And on it rumbles. Last month’s budget seems to have created more niche-losers than any tax settlement in history. Those who feel deprived are still squealing about it. At PMQs today Ed Miliband took a swipe at the Prime Minister on their behalf.
Billionaires get bungs, grannies get mugged. That’s the headline Miliband was aiming for but didn’t quite find. He adopted his best silent-assassin mode and politely asked the PM to confirm whether or not a bonus of £40k was winging its way into the wallets of Britain’s top earners. Cameron couldn’t switch subject fast enough. The Budget, he claimed, was all about cutting taxes for 24 million workers and lowering corporation tax to make us more competitive.
A blistering exchange of omissions followed. Both men gloated over what the other hadn’t said. Miliband accused Cameron of failing to justify the Budget. And Cameron laid into Miliband for not throwing a street party to celebrate this month’s dip in unemployment. ‘Only this Prime Minister,’ said Miliband loftily, ‘could think it a cause for celebration that over a million young people are out of work.’ And he added his favourite focus-group putdown: ‘No wonder people think he’s out of touch.’
Cameron was full of relish and gusto today. But he’s developing Brown’s habit of straying towards thin-ice claims. He twice stated that the £5.30 rise in the state pension was an increase Labour wouldn’t have delivered. That, scoffed Miliband, amounted to the PM taking credit for Britain’s whopping inflation levels.
Miliband looked vulnerable only once. Cameron had worked himself into a semi-frenzy about Ken Livingstone’s habit of sluicing his income through tax-avoidance filters. ‘The Labour candidate for Mayor,’ yelled Cameron, red-faced, ‘is paying less on his earnings than the people who clean his offices. I think that’s disgraceful! Why won’t he condemn it?’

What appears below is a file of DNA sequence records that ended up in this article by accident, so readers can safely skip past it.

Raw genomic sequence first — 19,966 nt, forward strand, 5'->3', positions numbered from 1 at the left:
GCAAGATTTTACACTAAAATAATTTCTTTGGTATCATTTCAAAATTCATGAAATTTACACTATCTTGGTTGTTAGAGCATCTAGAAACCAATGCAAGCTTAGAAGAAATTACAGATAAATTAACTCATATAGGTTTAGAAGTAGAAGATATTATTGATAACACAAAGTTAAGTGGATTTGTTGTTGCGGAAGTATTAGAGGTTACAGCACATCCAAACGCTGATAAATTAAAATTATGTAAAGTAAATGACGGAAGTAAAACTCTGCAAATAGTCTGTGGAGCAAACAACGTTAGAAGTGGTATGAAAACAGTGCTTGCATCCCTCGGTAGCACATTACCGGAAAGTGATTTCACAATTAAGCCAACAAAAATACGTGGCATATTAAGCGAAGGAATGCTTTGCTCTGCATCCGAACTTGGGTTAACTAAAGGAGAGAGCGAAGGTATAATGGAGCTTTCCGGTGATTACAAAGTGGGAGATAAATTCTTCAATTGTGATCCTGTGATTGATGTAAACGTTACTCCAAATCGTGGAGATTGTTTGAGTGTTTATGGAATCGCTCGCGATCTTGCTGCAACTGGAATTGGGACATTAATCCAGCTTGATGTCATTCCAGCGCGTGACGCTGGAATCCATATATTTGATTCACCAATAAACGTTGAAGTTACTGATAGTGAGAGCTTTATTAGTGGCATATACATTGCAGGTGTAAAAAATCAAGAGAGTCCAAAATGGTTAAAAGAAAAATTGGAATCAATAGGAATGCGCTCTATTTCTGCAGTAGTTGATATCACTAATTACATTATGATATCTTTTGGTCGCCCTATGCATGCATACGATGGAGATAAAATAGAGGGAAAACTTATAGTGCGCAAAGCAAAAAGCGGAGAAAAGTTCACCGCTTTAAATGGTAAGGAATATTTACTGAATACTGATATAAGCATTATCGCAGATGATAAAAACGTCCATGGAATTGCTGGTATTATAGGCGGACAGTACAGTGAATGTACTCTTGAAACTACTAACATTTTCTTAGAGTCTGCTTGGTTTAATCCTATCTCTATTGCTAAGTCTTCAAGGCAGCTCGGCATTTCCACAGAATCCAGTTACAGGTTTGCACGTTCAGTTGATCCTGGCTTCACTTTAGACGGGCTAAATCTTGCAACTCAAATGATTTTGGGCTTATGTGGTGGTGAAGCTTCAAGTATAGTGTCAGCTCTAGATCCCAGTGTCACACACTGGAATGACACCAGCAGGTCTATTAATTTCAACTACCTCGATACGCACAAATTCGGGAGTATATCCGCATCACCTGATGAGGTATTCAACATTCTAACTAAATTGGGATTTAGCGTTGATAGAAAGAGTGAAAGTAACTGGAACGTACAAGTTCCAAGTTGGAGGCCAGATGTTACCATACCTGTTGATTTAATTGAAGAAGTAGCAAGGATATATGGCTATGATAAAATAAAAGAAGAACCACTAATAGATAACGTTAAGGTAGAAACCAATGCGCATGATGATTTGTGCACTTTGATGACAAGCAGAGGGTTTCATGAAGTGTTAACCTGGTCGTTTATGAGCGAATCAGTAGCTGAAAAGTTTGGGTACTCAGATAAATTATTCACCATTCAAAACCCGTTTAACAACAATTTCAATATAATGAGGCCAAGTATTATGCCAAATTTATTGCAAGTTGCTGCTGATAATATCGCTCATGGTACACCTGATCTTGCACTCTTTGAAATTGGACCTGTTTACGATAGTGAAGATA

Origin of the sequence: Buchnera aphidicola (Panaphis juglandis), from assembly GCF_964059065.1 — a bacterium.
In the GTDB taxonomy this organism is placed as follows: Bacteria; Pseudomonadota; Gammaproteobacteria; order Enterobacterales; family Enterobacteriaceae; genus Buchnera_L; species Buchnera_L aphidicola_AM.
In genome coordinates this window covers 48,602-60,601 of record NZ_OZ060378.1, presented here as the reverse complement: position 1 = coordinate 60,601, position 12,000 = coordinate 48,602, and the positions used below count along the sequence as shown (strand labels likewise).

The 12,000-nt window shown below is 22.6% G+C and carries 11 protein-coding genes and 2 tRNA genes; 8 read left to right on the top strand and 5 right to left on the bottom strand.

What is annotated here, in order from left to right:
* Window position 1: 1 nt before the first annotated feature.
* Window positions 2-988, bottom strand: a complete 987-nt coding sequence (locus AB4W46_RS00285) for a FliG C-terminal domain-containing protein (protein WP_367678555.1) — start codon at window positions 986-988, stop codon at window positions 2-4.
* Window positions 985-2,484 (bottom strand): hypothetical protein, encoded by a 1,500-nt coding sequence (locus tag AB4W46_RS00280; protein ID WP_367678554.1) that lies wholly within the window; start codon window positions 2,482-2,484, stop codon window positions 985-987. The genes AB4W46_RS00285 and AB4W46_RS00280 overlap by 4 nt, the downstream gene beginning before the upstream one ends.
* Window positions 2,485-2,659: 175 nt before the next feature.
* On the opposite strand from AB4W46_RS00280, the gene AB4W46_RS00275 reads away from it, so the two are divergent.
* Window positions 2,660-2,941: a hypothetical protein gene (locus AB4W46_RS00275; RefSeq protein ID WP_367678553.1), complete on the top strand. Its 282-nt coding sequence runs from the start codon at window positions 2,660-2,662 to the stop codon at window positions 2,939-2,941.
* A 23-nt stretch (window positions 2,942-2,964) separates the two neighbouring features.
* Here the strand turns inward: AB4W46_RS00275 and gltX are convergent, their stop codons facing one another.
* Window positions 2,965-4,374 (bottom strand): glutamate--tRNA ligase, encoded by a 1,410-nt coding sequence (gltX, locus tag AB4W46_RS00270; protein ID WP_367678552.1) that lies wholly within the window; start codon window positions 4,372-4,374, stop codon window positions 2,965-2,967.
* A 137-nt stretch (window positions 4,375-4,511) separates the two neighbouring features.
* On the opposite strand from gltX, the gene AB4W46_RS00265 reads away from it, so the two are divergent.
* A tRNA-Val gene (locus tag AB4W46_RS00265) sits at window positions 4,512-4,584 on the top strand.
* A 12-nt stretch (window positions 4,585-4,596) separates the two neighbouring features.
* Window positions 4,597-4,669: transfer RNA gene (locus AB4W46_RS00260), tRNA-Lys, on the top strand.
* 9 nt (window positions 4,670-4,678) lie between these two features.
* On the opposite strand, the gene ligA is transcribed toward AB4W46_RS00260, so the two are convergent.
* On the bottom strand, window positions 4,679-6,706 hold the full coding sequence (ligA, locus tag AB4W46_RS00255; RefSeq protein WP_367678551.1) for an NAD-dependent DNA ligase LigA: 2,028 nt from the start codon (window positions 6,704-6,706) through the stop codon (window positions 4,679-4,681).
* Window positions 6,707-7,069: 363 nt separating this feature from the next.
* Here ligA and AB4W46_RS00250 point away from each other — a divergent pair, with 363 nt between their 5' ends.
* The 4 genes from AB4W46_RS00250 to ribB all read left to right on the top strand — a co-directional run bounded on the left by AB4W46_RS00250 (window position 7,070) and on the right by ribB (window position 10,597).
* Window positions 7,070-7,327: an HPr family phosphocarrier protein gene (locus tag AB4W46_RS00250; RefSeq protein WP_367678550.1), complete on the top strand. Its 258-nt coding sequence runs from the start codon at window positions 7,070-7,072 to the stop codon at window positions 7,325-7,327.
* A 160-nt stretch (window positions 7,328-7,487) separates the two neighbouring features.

‘He’s very excited today, Mr Speaker,’ said Miliband coyly, ‘but, in case he’s forgotten, the clue’s in the name. I ask questions and he’s supposed to answer them.’ Well, if the clue’s in the name then ‘Prime Minister's questions’ clearly gives the PM scope to question the man who wants to nab his job. And Miliband failed to respond adequately on the Livingstone tax-shimmy. Several times, in fact — even when prompted from the back benches. Andrew Selous, (SW Beds), cheered everyone up by reminding us how Ken had summarised his tax arrangements in a recent BBC interview:
‘I get loads of money all from different sources and I give it to an accountant.’
Miliband seemed more vigorous and self-confident today than before Easter. A lighter touch was detectable too. And, thank God, he’s dropped his high-minded air of wounded sanctity, like a monk who’s just found a cockroach nibbling the underside of his bread-crust.
He was helped by his backbenchers who sent their finest mums-net shock-troops on an orchestrated mission. Kerry McCarthy, Teresa Pearce and Kate Green all attacked the prime minister for freezing the allowances of mothers and pensioners. It worked, sort of, but these ambushes are severely hampered by the Brownite fiscal language in which they have to be framed. ‘Whacking parents in the wallet,’ is a phrase you could set to music. But ‘removing a few pounds per week from families with children by altering marginal rates of entitlement within the tax credit system’ is a line that turns to dust in the mouth.
The Tory backbenches reminded Cameron that his government is beset with tiddler-tax problems. There were complaints about levies on charitable giving, Cornish pasties, church repairs, (but not alterations), and caravans that move (but not caravans that stay put.)
Wrap them all together and you might, just about, have a big bolus of political embarrassment. But taken individually these issues seem either negligible or silly. A LibDem backbencher — quite a rarity these days — tried to embarrass Cameron by pointing out that pasties are now subject to VAT but caviar isn’t.
Surely Cameron isn’t going to let his government drift into danger because of a few pennies on a pie?